Wednesday, February 13, 2008

Guide 2 Careers Series: Customer Service Representative

In conjunction to our Employment Guide to Careers and with the help of the Department of Labor's Career Guide, I'll be doing a blog post series on different careers that are popular on This hopefully will give you insight as to what a particular job will entail, the types of qualifications and skills that you'll need to get the job and any other relevant information. Please feel free to comment or email suggestions as to what you'd like to see in this series.

Customer Service Jobs: Customer Service Representatives

As a Customer service representative you'll have an opportunity to work for all different types of companies to serve as the point of contact for customers. These customers will call you to assist them in help with their questions and concerns. These customers may be individuals or other companies, and their service needs can vary considerably.

On the Job
Customer Service Reps communicate with customers through telephone, e-mail, fax, regular mail; or in person. So the ability to use all types of equipment, sometimes at the same time, is important. Some handle general questions and complaints, whereas others specialize in a particular area.

The ability to multitask will help you a lot in this career field as often, companies have large amounts of data, such as account information, that is pulled up on a computer screen while you'd be talking to a customer so that you can better answer specific questions. A lot of times, Customer service representatives also usually have pre-scripted answers to the most common customer questions, or guidelines for dealing with complaints.

Benefits and Salary
Depending on your area and the job market, Customer Service Representatives can make anywhere from about $9.00 to $17.00 per hour according to the U.S. Department of Labor. Sometimes if you work nights, weekends and holidays you'll receive extra compensation for your time and shifts. Because a lot of call centers operate 24 hours a day, customer service hours might not always conform to the traditional 9-5 office hours. Other benefits can include life and health insurance, pensions, bonuses, employer-provided training, and discounts on the products and services the company offers.

Customer Interaction
As portrayed in the job title, you'll have a lot of customer interaction. Many customer inquiries involve routine questions and requests. For example, you may be asked to provide a customer with their credit card balance, or to check on the status of an order. However, other questions are more involved, and may require additional research or further explanation on your part.
In handling customers’ complaints, customer service representatives must attempt to resolve the problem according to guidelines established by the company. This may involve asking questions to determine the validity of a complaint; offering possible solutions; or providing customers with refunds, exchanges, or other offers, like discounts or coupons. In some cases, customer service representatives are required to follow up with an individual customer until a question is answered or an issue is resolved.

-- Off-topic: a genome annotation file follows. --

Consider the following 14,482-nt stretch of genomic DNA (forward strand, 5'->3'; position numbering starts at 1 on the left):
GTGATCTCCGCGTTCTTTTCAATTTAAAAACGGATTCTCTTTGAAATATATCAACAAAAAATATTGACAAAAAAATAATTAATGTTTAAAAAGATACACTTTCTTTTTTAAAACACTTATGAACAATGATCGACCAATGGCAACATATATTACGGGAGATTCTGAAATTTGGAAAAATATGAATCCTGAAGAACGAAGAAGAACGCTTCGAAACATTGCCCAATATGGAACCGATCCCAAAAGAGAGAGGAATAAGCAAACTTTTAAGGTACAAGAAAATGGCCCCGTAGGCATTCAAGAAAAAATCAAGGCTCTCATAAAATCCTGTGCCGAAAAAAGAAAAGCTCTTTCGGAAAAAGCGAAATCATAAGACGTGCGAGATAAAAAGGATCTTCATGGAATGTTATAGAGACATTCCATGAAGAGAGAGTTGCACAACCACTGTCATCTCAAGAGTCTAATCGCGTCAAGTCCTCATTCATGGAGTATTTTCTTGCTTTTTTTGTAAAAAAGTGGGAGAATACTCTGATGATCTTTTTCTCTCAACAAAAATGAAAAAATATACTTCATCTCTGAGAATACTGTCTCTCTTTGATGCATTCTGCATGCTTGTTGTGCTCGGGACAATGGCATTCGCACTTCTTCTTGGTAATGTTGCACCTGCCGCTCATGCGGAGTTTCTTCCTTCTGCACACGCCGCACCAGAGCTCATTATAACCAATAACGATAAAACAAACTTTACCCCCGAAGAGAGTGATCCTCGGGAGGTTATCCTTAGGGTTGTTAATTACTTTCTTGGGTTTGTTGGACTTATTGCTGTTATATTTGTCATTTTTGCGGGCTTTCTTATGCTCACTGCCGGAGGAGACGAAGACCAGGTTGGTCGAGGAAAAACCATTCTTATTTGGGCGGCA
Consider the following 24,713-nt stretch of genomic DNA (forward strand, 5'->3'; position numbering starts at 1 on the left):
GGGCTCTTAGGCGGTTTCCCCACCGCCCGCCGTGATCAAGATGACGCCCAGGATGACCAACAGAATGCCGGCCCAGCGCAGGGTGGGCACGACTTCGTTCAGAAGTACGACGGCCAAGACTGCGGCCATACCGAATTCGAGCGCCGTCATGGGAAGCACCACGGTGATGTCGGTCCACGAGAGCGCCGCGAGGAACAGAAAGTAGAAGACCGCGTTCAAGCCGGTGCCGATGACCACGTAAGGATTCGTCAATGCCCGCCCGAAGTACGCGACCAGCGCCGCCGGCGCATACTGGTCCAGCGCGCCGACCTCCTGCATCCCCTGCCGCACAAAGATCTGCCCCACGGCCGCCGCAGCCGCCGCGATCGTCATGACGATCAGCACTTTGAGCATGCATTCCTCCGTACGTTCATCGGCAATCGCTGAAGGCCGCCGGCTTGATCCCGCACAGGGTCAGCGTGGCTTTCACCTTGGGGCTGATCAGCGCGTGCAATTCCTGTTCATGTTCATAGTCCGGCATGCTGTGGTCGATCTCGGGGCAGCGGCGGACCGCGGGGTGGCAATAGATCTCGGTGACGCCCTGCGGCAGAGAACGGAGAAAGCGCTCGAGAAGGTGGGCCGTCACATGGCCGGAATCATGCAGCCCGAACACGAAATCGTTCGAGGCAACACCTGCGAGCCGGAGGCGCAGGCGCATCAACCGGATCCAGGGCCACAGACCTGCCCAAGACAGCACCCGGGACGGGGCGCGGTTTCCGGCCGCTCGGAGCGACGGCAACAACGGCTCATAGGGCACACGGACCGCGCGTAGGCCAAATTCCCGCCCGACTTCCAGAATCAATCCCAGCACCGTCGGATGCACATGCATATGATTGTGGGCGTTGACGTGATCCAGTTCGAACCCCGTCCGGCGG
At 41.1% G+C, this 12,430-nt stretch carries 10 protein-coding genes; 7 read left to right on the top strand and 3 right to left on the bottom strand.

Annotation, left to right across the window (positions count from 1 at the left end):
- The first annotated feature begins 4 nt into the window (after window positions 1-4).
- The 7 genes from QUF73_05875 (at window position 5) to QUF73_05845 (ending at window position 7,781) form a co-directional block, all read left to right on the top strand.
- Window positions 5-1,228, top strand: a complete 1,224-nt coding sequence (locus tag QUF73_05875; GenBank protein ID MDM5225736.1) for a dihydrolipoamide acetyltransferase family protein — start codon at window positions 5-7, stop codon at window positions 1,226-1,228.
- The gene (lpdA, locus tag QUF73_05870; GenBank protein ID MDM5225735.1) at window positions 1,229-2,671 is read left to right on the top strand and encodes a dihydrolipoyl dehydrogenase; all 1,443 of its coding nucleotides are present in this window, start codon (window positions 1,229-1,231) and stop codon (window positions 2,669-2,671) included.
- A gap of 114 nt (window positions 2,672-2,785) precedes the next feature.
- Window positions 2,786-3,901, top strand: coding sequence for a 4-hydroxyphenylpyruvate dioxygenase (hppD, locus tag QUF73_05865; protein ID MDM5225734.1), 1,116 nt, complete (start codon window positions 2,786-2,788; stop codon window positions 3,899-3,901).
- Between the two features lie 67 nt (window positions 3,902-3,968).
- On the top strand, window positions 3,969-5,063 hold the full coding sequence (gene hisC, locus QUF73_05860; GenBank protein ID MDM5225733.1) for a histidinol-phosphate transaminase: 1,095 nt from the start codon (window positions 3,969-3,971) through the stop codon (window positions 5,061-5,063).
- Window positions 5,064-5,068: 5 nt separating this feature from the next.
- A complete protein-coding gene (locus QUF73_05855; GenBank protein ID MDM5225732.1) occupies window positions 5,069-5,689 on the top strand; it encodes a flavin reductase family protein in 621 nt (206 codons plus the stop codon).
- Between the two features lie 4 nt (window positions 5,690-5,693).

Some customer service representatives help people decide what types of products or services would best suit their needs. This requires good listening skills and the ability to problem solve in matching products to their needs. They may even aid customers in completing purchases or transactions. Although the primary function of customer service representatives is not sales, some may spend time encouraging customers to purchase additional products or services.

Daily Routine & Work Environment
In some organizations, customer service representatives spend their entire day on the telephone. In others, you may spend part of their day answering e-mails and the remainder of the day taking calls. For some, most of the contact with the customer is face to face.
As a Customer service representative, you'll need to use some time management skills and remain aware of the amount of time spent with each customer so that they can fairly distribute your time among the people who require their assistance. This is particularly important for those whose primary activities are answering telephone calls and whose conversations are required to be kept within a set time limit.

For those working in call centers, there is usually very little time between telephone calls. When working in call centers, customer service representatives are likely to be under close supervision. Telephone calls may be taped and reviewed by supervisors to ensure that company policies and procedures are being followed.

Experience & Required Education
Most customer service representative jobs require only a high school diploma. However, because employers are demanding a higher skilled workforce, many customer service jobs now require an associate or bachelor’s degree. High school and college level courses in computers, English, or business are helpful in preparing for a job in customer service.

Personality & Compatibility
People who would probably enjoy working as a customer service representative are people who love to talk on the phone and problem solve. Also, those who don't like to have much down time on their job and stay busy would like the high call volumes and the busy shifts during the day. Those who work hard can usually advance pretty quickly in management as well.

Read more about Customer Service Representatives.

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